201 F.3d 428 (1st Cir. 1999), 99-1056, Platt v. State of Maine
|Citation:||201 F.3d 428|
|Party Name:||Thomas PLATT, Plaintiff, Appellant, v. The STATE of Maine, Defendant, Appellee.|
|Case Date:||November 04, 1999|
|Court:||United States Courts of Appeals, Court of Appeals for the First Circuit|
This opinion appears in the Federal reporter in a table titled "Table of Decisions Without Reported Opinions". (See FI CTA1 Rule 36 regarding use of unpublished opinions)
Appeal from the United States District Court for the District of Maine, Hon. Morton A. Brody, U.S. District Judge.
John A. Ciraldo, with whom Jennifer L. Sanders and Perkins, Thompson, Hinckley & Keddy were on brief for appellant.
Charles K. Leadbetter, Assistant Attorney General, with whom Andrew Ketterer, Attorney General, and Donald W. Macomber, Assistant Attorney General, were on brief for appellee.
Before TORRUELLA, Chief Judge, CYR, Senior Circuit Judge, and HILL, [*] Senior Circuit Judge.
Thomas Platt appeals from a district court order which dismissed his petition for a writ of habeas corpus. See 28 U.S.C. § 2254. We affirm.
In the early morning hours of July 17, 1994, two persons wearing camouflage net masks entered the office of the Econo-Lodge in Bangor, Maine, accosted the desk clerk with a knife, and made off with $1000 in cash. In due course, Platt and his friends, Robert King and Dale Braley, were arrested and charged with Class A robbery under Maine law. After entering into plea agreements with state and federal prosecutors, King and Braley were sentenced to lengthy prison terms.
At Platt's state court trial, King invoked the Fifth Amendment on the ground that he could be placed in jeopardy of future federal prosecution. The trial judge accordingly declared King an unavailable witness and the State introduced the transcript of a January 1995 police interview in which King described how he and Platt had robbed the Econo-Lodge while Braley waited in the car.
In order to safeguard Platt's rights under the Confrontation Clause, see Bruton v. United States, 391 U.S. 123, 88 S.Ct. 1620, 20 L.Ed.2d 476 (1968) (admission of nontestifying codefendant's statements incriminating the defendant violates Confrontation Clause), the King statement was redacted to replace references to "Platt" with two asterisks (* *). When the King statement was read to the jury the two asterisks were referred to as "some person." Dale Braley testified that Platt and King had entered the motel while Braley waited in his car.
After Platt was convicted and sentenced to twelve years in prison, the Maine Supreme Judicial Court rejected his Bruton-based appeal in State v. Platt, 704 A.2d 370 (Me.1997). Three days before the SJC decision became final, however, the United States Supreme Court had issued its decision in Gray v. Maryland, 523 U.S. 185, 118 S.Ct. 1151, 140 L.Ed.2d 294 (1998), which held that the use of incriminating statements obtained from nontestifying codefendants violates the defendant's right of confrontation even though the prosecution redacts their statements by replacing the defendant's name with a neutral symbol. Id. at 1157.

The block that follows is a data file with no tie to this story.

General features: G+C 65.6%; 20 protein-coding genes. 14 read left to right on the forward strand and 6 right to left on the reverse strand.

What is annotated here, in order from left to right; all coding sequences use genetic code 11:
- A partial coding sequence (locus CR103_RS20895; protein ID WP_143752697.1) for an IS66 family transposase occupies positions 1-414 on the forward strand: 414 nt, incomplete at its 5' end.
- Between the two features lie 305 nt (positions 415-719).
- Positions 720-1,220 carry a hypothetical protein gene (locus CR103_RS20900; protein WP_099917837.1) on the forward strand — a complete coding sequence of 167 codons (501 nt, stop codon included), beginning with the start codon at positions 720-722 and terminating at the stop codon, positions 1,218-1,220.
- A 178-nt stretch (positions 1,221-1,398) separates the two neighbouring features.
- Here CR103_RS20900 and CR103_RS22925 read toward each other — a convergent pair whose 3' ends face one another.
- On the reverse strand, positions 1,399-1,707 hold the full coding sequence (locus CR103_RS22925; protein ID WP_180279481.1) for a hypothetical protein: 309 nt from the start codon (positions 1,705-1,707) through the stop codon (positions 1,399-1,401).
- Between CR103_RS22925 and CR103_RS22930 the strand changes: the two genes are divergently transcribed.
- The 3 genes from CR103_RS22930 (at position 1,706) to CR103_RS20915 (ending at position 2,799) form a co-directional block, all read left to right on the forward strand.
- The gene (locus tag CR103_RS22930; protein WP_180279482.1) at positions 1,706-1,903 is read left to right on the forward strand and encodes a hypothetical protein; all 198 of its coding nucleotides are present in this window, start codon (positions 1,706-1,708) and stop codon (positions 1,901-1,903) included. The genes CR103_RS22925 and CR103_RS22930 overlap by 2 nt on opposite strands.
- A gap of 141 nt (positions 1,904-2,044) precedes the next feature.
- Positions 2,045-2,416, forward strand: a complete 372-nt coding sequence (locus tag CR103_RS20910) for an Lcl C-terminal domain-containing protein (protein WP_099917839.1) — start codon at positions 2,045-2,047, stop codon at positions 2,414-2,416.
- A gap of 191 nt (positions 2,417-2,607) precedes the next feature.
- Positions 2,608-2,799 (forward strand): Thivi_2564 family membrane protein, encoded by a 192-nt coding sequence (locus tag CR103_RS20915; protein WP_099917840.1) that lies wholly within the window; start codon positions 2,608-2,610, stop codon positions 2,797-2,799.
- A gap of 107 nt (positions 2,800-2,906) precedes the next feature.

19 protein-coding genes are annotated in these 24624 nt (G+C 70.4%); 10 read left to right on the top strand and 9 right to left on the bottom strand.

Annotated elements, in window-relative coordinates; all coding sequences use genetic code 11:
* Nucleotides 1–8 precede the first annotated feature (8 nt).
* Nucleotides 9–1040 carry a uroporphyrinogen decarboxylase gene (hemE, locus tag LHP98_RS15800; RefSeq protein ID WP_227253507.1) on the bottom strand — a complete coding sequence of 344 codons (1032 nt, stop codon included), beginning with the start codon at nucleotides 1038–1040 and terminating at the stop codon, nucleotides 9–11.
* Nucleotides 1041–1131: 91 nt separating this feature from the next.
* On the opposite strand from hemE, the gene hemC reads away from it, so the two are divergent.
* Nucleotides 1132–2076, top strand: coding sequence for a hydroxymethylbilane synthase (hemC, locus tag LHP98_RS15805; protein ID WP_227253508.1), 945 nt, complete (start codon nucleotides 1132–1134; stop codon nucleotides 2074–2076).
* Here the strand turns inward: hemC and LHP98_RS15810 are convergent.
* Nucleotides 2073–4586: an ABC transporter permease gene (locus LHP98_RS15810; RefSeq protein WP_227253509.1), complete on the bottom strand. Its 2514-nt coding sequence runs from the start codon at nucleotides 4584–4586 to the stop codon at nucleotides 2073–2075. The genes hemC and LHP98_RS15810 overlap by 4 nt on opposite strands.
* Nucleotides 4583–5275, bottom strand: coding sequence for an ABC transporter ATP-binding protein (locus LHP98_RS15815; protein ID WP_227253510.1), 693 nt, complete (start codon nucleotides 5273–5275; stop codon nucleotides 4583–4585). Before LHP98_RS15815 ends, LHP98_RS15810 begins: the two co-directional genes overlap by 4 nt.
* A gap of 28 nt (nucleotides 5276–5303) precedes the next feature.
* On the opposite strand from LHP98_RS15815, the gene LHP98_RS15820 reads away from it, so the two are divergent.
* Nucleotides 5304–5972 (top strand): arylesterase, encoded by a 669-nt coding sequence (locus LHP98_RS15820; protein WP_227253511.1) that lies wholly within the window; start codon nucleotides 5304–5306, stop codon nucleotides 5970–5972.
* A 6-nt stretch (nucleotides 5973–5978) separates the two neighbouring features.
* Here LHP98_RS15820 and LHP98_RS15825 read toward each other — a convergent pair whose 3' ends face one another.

Thereafter, Platt petitioned for habeas corpus relief in federal district court, contending that Gray required reversal of his state-court conviction. Although the district court denied the petition, it issued a certificate of appealability.
The Federal Habeas Corpus Standard
The Antiterrorism and Effective Death Penalty Act of 1996 narrowed the conditions in which state-court convictions may be reviewed in federal habeas corpus proceedings, by providing that the writ not be granted unless the state court's "adjudication of the claim ... resulted in a decision that was contrary to, or involved an unreasonable application of, clearly established Federal law, as determined by the Supreme Court of the United States." 28 U.S.C. § 2254(d)(1) (emphasis added). See O'Brien v. Dubois, 145 F.3d 16, 24 (1st Cir.1998).
The parties agree that the admission of King's redacted statement into evidence violated Platt's rights under the Confrontation Clause if the Gray decision itself then constituted a "clearly established" Supreme Court precedent. But the parties disagree as to whether section 2254 requires that the pertinent Supreme Court precedent need have been decided by the time the state court rendered its confrontation-clause ruling, or thereafter but before the state-court conviction became "final."
Although Platt was tried prior to the Gray decision, the state-court judgment did not become final until March 12, 1998, three days after Gray was decided. On an earlier occasion we deferred a ruling on this issue of first impression. See id. at 20 n. 3. We now do so once again, as the admission of the King statement into evidence amounted at most to harmless error.
Harmless Error 1
Platt argues that admission of the King statement was not harmless error, since the remaining evidence of his complicity in the Econo-Lodge robbery was not trustworthy. The burden rests with the State to establish that the putativeBruton-Gray error had no " 'substantial and injurious effect or influence in determining the jury's verdict,' " or that it "was [not] of such magnitude that it actually casts doubt on the integrity of the verdict." Sinnott v. Duval, 139 F.3d 12, 15 (1st Cir.1998) (citation omitted). Normally, we focus our analysis on three criteria: "(1) the extent to which the error permeated the proceeding, (2) the centrality of the issue affected by the error to the case as actually tried and (3) the relative strength of the properly admitted evidence of guilt." Levasseur v. Pepe, 70 F.3d 187, 193 (1st Cir.1995).
1. The Robert King Statement
At a post-arrest interview in January 1995, Robert King provided the following version of the Econo-Lodge robbery: On the evening of July 16, 1994, King and his friends, Dale Braley and Timothy Boudreau, were driving...
To continue readingFREE SIGN UP